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Gallbladder Tumors Treatment & Management

  • Author: Thomas J VanderMeer, MD; Chief Editor: John Geibel, MD, DSc, MSc, MA  more...
Updated: Jun 19, 2015

Approach Considerations

Cholecystectomy is recommended for suspicious gallbladder polyps in order to facilitate early detection and treatment. Risk factors for malignancy include a polyp larger than 1 cm, primary sclerosing cholangitis, the presence of a single polyp, and a patient age of greater than 50 years. Ultrasonographic findings of vascularity and invasion of the gallbladder wall are suspicious findings. One study demonstrated that 7.4% of gallbladder polyps that were less than or equal to 1 cm were neoplastic.[15] The report's authors recommended cholecystectomy for lesions that are 6 mm in size or larger.

Gallbladder cancer is diagnosed incidentally following cholecystectomy or based on preoperative imaging. The surgical indications are based on stage and margin status (see Staging). Incidentally discovered T1a gallbladder cancers (which are limited to the mucosa) can be treated with cholecystectomy alone. T1b tumors (which invade the muscle layer) are treated with resection of liver segments IVb and V and portal lymph node dissection. Bile duct resection is sometimes required to achieve a negative margin, especially if the cystic duct margin was positive on the cholecystectomy specimen. T2 and T3 lesions are also treated with liver resection and portal lymph node dissection, but extended right hepatectomy may be necessary to achieve negative margins.[7]

Contraindications to surgery with curative intent include the presence of distant metastatic disease (including biopsy-proven metastatic aortocaval lymphadenopathy), T4 lesion (local invasion of the hepatic artery, main portal vein, and multiple adjacent structures), and inability to obtain a negative margin. Most North American surgeons consider the presence of celiac and retroperitoneal lymph node metastases a contraindication to resection because of the poor oncologic outcome of these patients with currently available treatment. For the same reason, some controversy exists about the benefit of resecting patients with T3 lesions. Some patients may be technically resectable but unable to tolerate the necessary procedure.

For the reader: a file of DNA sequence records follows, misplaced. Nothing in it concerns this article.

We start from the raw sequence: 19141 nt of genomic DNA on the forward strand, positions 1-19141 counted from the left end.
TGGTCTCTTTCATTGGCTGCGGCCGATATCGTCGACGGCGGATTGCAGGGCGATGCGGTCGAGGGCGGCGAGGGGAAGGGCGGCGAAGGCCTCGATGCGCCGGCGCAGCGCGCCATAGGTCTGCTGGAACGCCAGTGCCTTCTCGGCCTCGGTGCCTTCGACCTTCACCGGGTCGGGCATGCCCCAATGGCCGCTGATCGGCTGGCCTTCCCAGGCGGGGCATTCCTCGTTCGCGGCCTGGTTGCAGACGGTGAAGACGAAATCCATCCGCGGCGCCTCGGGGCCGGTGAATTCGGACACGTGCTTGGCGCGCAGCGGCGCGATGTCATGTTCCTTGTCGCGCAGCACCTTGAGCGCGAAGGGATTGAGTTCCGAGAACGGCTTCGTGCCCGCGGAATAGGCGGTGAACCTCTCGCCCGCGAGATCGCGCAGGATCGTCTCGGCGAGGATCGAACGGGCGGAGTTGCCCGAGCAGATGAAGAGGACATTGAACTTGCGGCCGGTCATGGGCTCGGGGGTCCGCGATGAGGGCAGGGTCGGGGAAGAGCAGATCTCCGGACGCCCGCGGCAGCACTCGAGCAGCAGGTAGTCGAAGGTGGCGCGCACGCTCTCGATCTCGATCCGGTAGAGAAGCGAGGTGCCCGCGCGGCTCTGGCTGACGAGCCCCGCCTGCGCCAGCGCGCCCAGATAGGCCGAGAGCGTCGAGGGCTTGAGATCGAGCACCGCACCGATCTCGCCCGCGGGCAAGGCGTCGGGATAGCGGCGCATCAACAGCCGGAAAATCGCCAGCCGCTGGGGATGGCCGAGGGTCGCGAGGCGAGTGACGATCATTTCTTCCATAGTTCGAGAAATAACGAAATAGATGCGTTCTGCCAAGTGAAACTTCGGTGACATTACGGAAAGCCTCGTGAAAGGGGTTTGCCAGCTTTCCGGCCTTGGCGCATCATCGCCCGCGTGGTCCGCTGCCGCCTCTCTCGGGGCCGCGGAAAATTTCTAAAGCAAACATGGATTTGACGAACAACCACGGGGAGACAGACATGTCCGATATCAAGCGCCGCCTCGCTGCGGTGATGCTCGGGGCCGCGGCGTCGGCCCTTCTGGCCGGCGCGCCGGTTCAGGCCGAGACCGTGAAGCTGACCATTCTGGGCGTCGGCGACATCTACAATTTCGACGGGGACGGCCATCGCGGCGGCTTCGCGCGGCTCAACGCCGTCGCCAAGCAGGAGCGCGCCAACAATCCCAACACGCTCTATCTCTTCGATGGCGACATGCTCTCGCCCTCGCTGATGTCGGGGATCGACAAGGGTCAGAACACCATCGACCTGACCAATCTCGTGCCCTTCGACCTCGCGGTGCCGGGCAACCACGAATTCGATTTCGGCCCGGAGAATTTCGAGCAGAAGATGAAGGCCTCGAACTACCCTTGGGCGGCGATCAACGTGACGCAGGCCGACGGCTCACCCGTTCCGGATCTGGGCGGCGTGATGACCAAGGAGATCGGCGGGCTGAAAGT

Medical Therapy

Small gallbladder tumors are common and many can be safely followed with serial ultrasonographic examination. It is generally thought that polyps smaller than 1 cm are safe to follow, though one study[15] has recommended that polyps that are 6 mm in size or larger be considered for cholecystectomy. The factors listed above should be considered when deciding between surgery and observation for gallbladder polyps.

Chemotherapy is used in the adjuvant and palliative treatment of gallbladder cancer. Because of the rarity of this cancer, the benefit of adjuvant treatment remains unproven, and no standard adjuvant treatment protocol has been defined. Phase II studies have shown that the use of single-agent chemotherapy (with gemcitabine, capecitabine, or 5-fluorouracil) in the palliative setting can be beneficial. Combination chemotherapy also has been shown to be beneficial and is usually based on gemcitabine,[16] capecitabine, or 5-fluorouracil used in combination with cis-platinum or oxaliplatinum. Fluoropyrimidine-based chemoradiotherapy is commonly employed in the palliative and adjuvant setting as well. Since no regimen has shown superiority, participation in clinical trials is encouraged.